Professional Exemption

Professional Exemption

The Law Offices of Kevin J. Dolley handles claims and questions involving the professional employee exemption from the pay requirements of the Fair Labor Standards Act (“FLSA”). Section 213(a)(1) of the FLSA states that any “employee employed in a bona fide…professional capacity” is exempt from its pay requirements. Our attorneys are familiar with the nature and scope of this exemption and can help advise you regarding the same.

Who is an “employee employed in a bona fide…professional capacity”?

Like other FLSA exemptions, the professional employee exemption is described in more detail by regulations promulgated by the United States Department of Labor ("DOL"). See 29 C.F.R. § 541.300, et seq. However, unlike other exemptions, there is more than one type of “professional employee” exemption. The DOL recognizes two types: the “learned professional” and the “creative professional.”

Who is a “learned professional”?

To qualify as a “learned professional employee,” the employee must:

  1. be compensated on a salary or fee basis at a rate not less than $684 per week; and
  1. whose primary duty is the performance of work:
  1. requiring knowledge of an advanced type in a field of science or learning customarily acquired by a prolonged course of specialized intellectual instruction.

29 C.F.R. § 541.300. This requirement of advance knowledge involves three parts: (1) the employee must perform work requiring advanced knowledge; (2) the advanced knowledge must be in a field of science or learning; and (3) the advanced knowledge must be customarily acquired by a prolonged course of specialized intellectual instruction.” 29 C.F.R. § 541.301. The regulation further specifies other limitations on the exemption and some examples of occupations that do, and do not, meet the requirements of it. Id. Finally, the regulation specifically identifies practicing attorneys and doctors as exempt “learned professionals.” 29 C.F.R. § 541.304.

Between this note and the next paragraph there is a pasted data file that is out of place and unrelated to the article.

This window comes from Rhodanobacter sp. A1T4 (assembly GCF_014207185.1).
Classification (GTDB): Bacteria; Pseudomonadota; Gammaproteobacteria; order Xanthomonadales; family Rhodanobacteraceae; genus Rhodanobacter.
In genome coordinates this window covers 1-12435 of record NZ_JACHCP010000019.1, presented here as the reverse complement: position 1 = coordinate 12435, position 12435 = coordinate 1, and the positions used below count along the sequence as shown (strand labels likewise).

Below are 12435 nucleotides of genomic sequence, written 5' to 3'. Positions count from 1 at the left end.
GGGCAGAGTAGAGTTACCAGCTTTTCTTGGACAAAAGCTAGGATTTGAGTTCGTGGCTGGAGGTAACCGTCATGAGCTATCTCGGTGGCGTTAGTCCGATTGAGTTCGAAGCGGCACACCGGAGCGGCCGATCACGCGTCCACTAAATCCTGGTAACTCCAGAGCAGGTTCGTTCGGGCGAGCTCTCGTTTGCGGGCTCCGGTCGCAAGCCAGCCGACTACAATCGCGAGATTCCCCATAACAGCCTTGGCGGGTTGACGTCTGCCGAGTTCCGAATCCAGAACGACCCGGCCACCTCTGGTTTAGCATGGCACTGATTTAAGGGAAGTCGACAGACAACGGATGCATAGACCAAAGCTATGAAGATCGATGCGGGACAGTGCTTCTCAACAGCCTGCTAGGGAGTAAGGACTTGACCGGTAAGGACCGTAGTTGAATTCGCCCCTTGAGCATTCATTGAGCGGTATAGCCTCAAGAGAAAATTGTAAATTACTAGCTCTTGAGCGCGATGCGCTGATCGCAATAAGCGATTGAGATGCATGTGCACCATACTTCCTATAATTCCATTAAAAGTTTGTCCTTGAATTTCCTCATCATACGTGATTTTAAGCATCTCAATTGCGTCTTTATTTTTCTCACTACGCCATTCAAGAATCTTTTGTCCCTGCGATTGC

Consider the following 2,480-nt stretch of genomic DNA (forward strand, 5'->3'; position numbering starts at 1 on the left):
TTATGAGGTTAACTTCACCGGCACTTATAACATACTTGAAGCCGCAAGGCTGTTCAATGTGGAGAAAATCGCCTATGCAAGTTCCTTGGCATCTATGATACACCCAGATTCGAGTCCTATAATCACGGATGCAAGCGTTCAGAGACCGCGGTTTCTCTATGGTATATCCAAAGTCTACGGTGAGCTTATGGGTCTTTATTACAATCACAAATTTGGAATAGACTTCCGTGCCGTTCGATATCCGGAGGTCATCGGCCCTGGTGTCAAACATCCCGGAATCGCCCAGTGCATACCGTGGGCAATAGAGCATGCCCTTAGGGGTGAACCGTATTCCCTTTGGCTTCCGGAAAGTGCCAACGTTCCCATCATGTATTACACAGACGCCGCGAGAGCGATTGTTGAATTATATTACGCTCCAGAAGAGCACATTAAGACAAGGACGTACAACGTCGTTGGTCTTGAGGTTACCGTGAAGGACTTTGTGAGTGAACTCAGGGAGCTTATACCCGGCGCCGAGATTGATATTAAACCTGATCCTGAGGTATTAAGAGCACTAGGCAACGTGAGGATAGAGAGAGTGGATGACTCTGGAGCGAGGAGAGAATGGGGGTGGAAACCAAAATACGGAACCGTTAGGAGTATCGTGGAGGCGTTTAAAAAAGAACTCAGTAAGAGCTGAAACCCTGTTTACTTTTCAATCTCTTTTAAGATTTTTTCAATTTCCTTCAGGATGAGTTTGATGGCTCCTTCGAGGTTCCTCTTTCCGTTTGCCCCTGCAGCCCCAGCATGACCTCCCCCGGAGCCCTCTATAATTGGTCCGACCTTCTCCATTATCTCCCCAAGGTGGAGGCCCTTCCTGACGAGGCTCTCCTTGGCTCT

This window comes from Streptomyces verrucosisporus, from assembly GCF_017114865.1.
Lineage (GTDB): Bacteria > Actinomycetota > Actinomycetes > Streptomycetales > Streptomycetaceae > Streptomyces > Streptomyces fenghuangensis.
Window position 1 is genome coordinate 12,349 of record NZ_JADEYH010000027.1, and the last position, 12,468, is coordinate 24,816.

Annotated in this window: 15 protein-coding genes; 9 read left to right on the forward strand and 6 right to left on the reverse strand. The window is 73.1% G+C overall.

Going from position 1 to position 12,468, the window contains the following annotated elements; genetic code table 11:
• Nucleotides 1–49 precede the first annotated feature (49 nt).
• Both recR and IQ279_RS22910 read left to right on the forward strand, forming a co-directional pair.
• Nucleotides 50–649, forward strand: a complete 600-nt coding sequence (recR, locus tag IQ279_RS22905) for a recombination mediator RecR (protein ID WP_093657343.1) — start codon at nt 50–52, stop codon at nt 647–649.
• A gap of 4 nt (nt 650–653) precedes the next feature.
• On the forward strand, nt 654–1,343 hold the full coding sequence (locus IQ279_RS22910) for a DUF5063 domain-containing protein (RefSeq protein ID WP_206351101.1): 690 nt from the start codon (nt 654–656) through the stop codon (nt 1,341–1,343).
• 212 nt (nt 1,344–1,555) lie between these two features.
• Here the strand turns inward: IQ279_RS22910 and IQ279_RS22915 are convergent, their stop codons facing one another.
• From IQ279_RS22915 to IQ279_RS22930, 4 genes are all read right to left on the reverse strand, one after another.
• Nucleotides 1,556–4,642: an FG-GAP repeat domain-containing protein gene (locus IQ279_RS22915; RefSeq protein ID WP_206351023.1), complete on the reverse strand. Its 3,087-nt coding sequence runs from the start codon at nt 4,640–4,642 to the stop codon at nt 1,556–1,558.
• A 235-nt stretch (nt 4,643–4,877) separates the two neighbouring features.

Who is a “creative professional”?

To qualify as a “creative professional employee,” the employee must:

  1. be compensated on a salary or fee basis at a rate not less than $684 per week; and
  1. whose primary duty is the performance of work:
  1. requiring invention, imagination, originality or talent in a recognized field of artistic or creative endeavor.

29 C.F.R. § 541.300. The regulations elaborate on the nature and scope of this exemption. 29 C.F.R. § 541.302. For example, “recognized field of artistic or creative endeavor” includes “music, writing, acting, and the graphic arts.” 29 C.F.R. § 541.302(b). The exemption is intended to exclude “a person with general manual or intellectual ability and training” and to distinguish “creative professions from work that primarily depends on intelligence, diligence and accuracy.” 29 C.F.R. § 541.302(a), (c). And the regulation briefly describes some occupations that may or may not fall within the scope of the exemption. 29 C.F.R. § 541.302(c)-(d). Like other exemptions, the determination of its applicability “must be made on a case-by-case basis.” Id.

Contact Us

If you have further questions or concerns regarding the professional employee exemption, contact the Law Offices of Kevin J. Dolley by phone at (314) 645-4100 or by email at kevin@dolleylaw.com.

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